Renowned Bangladeshi swimmer Kshitindra Baisya calls retirement

Kshitindra Baisya, a 67-year old swimmer has announced his retirement as he hopes inspire younger generations with the mystical and relaxing aura of the country’s waters. He told AFP, “I didn’t have much idea about the beauty of this country until I swam dozens of its rivers.” Born in 1952, eh is not just an open water swimmer, but also the member of the 24-hour club.
He taught himself swimming at the age of 18 and once he started, there was no looking back. What started out as a rejuvenating activity transformed into passion and motivated him to swim long stretches within four years. At the age of 22, he completed an open water swim in Jagannath Hall Pond at Dhaka University that lasted for 93 hours and 11 minutes.
Though he had registered a 108 hour 5 minute swim in the aforementioned pond in 1976, he received recognition in 1978 when he swam 74 km of India’s Bhagirathi River. Despite of multiple records in pool, he prefers to swim in channels that connect to the Bay of Bengal, nearly 700. His winning mantra includes yoga, regular basic exercises, diets filled with bananas and dates and his special swimming technique of breaststroke with head above water.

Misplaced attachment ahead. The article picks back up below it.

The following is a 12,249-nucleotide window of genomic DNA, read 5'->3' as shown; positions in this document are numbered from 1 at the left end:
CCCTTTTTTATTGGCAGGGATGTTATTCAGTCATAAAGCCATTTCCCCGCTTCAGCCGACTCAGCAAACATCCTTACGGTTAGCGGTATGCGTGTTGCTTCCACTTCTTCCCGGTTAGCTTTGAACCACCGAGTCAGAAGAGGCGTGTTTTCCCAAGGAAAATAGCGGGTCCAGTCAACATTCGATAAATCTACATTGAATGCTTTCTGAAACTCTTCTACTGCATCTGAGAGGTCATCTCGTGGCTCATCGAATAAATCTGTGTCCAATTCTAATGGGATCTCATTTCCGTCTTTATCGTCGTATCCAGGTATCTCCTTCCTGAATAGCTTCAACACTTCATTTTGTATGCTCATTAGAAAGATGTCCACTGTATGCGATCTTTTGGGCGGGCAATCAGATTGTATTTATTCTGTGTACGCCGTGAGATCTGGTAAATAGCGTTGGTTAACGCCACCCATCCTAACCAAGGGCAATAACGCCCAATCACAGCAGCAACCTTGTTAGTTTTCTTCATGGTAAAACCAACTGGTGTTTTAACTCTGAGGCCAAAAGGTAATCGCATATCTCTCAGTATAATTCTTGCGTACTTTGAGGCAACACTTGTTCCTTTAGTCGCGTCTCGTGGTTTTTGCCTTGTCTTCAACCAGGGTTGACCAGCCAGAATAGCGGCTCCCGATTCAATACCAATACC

Apart from numerous such milestones to his name, there was one swim that he had not conquered: he Bhugai, Kangsha and Maghra rivers in Bangladesh’s north. Previously, in 2017 and November 2018, he had tried to complete the swim marathon, but couldn’t. However, on September 5, he completed the 185km stretch in 61 hours without any break.
Fighting sleep, fatigue, and polluted water, Baisya swam for two successive days and nights. He said, “It was a difficult task as the water was almost stagnant due to a lack of monsoon rains. On top of that, parts of these rivers were polluted, with garbage floating around.” As he accomplished one of the most memorable feats of his life, he knew it was time to retire.
Currently, he has shifted his focus on teaching swimming to young kids. Considering the fact that more than 150 million people live by the sea, it is imperative to stay ready for any possible threat. On a note of determination, passion, and love for the country’s waters, he said, “I truly hope young swimmers will be motivated by watching what I do at this age.”

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